There is a growing body of evidence from randomized controlled trials which indicates that consumption of berries has a positive effect upon the cognitive function of healthy adults. It has been recommended that studies combining cognitive and physiological measures be undertaken in order to strengthen the evidence base for the putative effects of flavonoid consumption on cognitive outcomes. This pilot study utilized a randomized, double-blind and placebo controlled crossover design to assess the influence of the acute administration of anthocyanin-rich blackcurrant juice, standardized at 500 mg of polyphenols, on mood and attention. Additionally, this trial used electroencephalography (EEG) to assess if any changes in cognitive performance are associated with changes in localized prefrontal cortex neuronal activity in nine healthy young adults. Outcomes from the pilot EEG data highlight an anxiolytic effect of the consumption of a single serve blackcurrant juice, as indexed by a suppression of α spectral power, and an increase in the slow wave δ and θ spectral powers. There was also an indication of greater alertness and lower fatigue, as indexed by an increase in β power and suppression of α spectral power. Outcomes from the CogTrack™ system indicated a small acute increase in reaction times during the digit vigilance task.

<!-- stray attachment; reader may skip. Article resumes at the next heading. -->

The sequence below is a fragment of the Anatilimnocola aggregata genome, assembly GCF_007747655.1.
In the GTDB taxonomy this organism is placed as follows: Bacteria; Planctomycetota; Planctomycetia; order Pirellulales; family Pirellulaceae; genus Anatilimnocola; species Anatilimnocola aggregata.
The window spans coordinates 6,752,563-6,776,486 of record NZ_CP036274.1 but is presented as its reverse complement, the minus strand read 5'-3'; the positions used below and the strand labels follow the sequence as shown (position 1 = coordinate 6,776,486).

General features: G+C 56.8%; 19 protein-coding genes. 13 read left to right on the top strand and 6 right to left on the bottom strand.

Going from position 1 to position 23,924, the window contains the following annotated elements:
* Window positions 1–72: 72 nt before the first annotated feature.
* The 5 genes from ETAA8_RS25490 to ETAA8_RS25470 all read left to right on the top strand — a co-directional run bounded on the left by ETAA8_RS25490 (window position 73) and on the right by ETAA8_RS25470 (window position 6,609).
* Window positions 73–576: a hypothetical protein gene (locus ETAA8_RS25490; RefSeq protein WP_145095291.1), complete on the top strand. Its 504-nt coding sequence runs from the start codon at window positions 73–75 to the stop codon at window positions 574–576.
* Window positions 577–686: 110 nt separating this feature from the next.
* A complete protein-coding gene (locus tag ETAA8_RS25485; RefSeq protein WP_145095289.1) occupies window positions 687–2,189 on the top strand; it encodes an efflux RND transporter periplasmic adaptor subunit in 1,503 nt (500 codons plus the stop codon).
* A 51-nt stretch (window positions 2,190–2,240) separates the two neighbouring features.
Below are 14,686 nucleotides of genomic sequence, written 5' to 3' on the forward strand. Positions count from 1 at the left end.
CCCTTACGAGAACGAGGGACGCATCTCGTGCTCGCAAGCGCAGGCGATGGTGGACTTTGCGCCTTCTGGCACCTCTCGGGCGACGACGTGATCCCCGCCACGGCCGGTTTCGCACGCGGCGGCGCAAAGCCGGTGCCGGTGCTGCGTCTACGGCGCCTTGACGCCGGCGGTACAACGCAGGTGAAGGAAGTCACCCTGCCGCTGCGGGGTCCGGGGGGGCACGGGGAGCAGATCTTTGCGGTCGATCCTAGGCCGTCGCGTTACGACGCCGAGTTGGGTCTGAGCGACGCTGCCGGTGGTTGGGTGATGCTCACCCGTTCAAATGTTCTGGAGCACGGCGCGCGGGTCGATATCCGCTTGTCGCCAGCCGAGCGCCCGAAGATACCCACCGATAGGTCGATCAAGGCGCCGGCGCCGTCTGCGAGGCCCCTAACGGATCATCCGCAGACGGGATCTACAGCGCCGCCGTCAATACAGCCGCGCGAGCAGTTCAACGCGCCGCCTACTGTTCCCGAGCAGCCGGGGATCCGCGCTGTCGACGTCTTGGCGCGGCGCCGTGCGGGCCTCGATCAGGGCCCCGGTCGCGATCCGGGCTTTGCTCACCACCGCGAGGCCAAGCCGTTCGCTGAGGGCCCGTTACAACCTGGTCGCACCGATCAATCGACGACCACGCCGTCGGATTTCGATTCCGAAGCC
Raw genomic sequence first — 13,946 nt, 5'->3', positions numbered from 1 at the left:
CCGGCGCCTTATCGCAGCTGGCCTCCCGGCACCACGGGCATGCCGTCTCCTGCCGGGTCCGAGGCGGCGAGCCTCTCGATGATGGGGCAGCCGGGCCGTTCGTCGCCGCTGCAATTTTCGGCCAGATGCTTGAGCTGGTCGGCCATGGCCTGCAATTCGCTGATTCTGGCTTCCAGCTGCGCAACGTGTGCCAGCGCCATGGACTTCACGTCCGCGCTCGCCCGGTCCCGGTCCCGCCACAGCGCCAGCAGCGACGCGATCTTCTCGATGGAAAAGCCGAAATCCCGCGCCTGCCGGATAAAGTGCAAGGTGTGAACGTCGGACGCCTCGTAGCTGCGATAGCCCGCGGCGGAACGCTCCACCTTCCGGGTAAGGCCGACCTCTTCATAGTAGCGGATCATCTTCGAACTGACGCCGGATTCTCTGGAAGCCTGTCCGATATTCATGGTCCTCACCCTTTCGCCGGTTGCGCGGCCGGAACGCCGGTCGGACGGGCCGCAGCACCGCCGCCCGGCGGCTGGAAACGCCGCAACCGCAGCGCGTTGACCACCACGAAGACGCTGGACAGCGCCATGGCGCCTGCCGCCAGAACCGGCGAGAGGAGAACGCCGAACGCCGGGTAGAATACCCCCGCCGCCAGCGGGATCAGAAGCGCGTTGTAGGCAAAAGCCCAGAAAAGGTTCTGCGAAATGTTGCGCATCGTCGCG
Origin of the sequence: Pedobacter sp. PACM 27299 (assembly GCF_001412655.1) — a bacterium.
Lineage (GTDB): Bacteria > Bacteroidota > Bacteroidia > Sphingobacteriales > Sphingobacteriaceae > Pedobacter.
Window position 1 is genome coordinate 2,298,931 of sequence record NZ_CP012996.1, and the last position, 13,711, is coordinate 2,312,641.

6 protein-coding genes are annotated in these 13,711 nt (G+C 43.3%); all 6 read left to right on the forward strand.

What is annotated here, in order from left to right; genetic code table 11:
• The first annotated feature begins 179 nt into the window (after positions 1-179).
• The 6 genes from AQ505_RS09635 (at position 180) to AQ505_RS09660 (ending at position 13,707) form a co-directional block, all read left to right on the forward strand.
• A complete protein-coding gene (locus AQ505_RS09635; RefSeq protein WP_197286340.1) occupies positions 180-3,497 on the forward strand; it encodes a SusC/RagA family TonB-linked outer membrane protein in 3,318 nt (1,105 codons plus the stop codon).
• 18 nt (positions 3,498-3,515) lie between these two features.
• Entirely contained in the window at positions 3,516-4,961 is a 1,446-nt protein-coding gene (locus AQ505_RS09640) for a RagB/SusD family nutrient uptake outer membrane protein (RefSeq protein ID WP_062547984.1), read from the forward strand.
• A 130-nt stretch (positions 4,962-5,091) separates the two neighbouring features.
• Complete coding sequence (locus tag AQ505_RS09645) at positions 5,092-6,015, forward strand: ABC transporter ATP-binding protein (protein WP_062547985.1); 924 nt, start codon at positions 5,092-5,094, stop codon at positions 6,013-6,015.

Keywords: Attention; Blackcurrants; CogTrack; Computerized cognitive testing; EEG.